As further evidence of the Hispanic community’s commitment to environmental protection, I would like to note that five of the seven recipients of this year’s Goldman Environmental Prize are Hispanic.

The Goldman Environmental Prize is bestowed annually to grassroots environmental heroes from the six inhabited continents whose work too often goes unrecognized. One recipient, Ms. Rosa Hilda Ramos from Puerto Rico, has led a movement in the U.S. territory to permanently protect the Las Cucharillas Marsh, one of Puerto Rico’s largest wetlands ecosystems. Ms. Ramos has also worked with EPA in the past as a member of the National Environmental Justice Advisory Commission or NEJAC.

Just as we recognize the many ways Hispanic Americans have strengthened and enriched our nation, at EPA we also recognize the many ways Hispanic Americans have strengthened and enriched our Agency.

Currently, Hispanic Americans represent just over five percent of EPA’s workforce. But their outstanding accomplishments and valuable contributions are helping leave our environment a cleaner, healthier place than when we found it. I would like to thank our Hispanic employees throughout the Agency for their commitment in their chosen fields and making a difference in their communities.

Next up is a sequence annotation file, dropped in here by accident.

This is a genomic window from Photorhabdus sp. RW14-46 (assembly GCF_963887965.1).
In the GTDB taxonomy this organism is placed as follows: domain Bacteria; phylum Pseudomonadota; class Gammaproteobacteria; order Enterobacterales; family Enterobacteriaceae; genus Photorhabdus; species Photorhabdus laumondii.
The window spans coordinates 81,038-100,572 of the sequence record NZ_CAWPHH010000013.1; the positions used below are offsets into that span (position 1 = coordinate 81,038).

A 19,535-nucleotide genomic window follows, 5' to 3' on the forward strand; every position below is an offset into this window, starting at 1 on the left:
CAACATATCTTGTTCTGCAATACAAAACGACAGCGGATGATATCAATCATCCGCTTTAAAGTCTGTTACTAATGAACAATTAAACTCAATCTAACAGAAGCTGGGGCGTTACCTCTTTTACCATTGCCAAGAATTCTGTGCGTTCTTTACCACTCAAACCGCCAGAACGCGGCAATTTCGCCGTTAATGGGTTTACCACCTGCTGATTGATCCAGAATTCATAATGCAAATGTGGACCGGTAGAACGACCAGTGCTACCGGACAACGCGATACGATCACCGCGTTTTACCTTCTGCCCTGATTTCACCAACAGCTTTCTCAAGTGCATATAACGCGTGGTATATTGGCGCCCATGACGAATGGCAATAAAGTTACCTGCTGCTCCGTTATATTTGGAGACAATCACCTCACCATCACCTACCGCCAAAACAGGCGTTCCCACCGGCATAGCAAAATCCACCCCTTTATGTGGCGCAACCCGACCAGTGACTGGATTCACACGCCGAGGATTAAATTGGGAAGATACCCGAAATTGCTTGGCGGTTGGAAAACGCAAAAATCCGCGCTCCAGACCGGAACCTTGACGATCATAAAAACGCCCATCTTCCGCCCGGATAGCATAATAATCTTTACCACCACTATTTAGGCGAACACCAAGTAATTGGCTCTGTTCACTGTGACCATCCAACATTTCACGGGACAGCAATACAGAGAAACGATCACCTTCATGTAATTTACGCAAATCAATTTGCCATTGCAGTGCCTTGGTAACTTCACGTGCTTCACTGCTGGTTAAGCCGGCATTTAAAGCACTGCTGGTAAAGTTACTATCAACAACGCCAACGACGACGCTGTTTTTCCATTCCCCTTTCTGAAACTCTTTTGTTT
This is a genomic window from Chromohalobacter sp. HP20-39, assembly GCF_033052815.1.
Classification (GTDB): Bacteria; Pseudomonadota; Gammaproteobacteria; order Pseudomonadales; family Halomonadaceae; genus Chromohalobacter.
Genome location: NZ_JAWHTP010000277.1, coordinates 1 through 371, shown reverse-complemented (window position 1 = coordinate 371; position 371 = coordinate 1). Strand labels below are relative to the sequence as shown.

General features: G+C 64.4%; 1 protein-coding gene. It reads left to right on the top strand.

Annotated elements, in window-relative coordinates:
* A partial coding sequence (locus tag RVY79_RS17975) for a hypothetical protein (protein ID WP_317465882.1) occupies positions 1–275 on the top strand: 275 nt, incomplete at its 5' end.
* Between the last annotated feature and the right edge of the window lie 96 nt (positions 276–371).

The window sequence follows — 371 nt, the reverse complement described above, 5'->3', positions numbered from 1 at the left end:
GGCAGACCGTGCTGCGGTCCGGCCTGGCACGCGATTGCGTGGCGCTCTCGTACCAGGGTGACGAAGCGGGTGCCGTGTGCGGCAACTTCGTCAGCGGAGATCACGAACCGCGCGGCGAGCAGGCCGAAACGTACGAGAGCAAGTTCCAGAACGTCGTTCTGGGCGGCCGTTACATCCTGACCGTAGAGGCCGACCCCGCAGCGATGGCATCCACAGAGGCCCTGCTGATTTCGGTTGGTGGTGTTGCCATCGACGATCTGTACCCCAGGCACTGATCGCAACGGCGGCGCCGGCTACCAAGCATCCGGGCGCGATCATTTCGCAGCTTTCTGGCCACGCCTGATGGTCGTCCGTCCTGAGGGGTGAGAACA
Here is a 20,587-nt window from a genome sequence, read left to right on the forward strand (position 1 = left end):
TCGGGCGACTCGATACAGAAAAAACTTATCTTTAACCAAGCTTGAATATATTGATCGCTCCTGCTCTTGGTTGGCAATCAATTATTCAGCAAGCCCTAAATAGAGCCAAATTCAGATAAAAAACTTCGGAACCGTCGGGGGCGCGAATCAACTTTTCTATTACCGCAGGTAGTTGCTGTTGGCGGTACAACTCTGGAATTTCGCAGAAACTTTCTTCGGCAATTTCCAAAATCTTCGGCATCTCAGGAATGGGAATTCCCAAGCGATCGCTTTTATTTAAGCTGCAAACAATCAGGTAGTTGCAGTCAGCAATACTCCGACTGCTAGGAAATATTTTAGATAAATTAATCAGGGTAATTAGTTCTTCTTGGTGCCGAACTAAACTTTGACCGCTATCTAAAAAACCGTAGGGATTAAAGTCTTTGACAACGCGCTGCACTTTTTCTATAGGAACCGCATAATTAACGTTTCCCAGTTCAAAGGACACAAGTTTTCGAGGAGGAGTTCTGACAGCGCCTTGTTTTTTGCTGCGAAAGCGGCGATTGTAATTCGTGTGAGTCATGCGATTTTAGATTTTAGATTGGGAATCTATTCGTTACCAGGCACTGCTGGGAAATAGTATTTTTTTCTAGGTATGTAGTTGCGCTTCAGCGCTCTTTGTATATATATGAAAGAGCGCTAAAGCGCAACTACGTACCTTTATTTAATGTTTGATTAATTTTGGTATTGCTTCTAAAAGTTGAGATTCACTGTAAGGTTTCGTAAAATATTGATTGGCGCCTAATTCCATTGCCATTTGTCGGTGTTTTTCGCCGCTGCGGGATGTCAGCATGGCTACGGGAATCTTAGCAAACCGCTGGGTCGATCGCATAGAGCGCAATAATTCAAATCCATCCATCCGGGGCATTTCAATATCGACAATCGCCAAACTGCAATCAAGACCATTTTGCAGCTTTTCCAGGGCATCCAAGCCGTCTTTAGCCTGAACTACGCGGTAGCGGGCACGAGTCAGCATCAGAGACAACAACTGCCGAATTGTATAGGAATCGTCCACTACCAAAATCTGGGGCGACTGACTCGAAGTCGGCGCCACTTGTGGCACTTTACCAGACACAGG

As the United States continues to change both demographically and culturally, it is important that EPA evolves with that change.

Therefore, as part of my priority to build a stronger EPA, we are working to ensure the Agency continues to have a talented, highly-skilled and diverse workforce. We know that a workforce with these qualities will ensure our nation’s environmental progress continues.

And by building an Agency that represents the diverse makeup of our country, we can better protect the interests of all Americans.

As someone who joined EPA right out of college, I believe our effort to build a talented and diverse workforce should begin with our nation’s institutions of higher learning. That is why EPA has reached out to a number of predominantly minority colleges and universities – including the University of Texas at El Paso – to enhance the capacity of these universities to develop environmental specialists for potential employment. I look forward to the Agency’s workforce reaping the rewards from these efforts and our nation’s environment reaping the rewards from these talented young men and women.